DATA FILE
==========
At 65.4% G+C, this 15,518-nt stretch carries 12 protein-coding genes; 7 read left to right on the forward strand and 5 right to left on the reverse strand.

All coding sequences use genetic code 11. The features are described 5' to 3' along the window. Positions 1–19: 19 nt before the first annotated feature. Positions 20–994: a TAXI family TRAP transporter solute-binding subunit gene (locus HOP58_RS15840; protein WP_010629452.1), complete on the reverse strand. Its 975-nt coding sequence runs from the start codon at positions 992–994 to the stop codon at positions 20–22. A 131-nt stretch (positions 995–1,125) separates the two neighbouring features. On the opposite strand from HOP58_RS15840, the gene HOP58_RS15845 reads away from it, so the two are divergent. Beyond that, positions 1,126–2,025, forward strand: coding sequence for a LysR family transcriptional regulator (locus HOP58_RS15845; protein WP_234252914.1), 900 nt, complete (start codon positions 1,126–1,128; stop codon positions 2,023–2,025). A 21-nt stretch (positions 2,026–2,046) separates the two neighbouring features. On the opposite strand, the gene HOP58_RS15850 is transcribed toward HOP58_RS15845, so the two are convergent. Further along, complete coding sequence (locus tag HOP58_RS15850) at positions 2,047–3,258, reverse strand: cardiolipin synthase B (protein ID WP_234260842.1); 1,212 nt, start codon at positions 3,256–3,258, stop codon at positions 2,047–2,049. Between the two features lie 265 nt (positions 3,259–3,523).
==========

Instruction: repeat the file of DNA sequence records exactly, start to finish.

At 65.4% G+C, this 15,518-nt stretch carries 12 protein-coding genes; 7 read left to right on the forward strand and 5 right to left on the reverse strand.

All coding sequences use genetic code 11. The features are described 5' to 3' along the window. Positions 1–19: 19 nt before the first annotated feature. Positions 20–994: a TAXI family TRAP transporter solute-binding subunit gene (locus HOP58_RS15840; protein WP_010629452.1), complete on the reverse strand. Its 975-nt coding sequence runs from the start codon at positions 992–994 to the stop codon at positions 20–22. A 131-nt stretch (positions 995–1,125) separates the two neighbouring features. On the opposite strand from HOP58_RS15840, the gene HOP58_RS15845 reads away from it, so the two are divergent. Beyond that, positions 1,126–2,025, forward strand: coding sequence for a LysR family transcriptional regulator (locus HOP58_RS15845; protein WP_234252914.1), 900 nt, complete (start codon positions 1,126–1,128; stop codon positions 2,023–2,025). A 21-nt stretch (positions 2,026–2,046) separates the two neighbouring features. On the opposite strand, the gene HOP58_RS15850 is transcribed toward HOP58_RS15845, so the two are convergent. Further along, complete coding sequence (locus tag HOP58_RS15850) at positions 2,047–3,258, reverse strand: cardiolipin synthase B (protein ID WP_234260842.1); 1,212 nt, start codon at positions 3,256–3,258, stop codon at positions 2,047–2,049. Between the two features lie 265 nt (positions 3,259–3,523).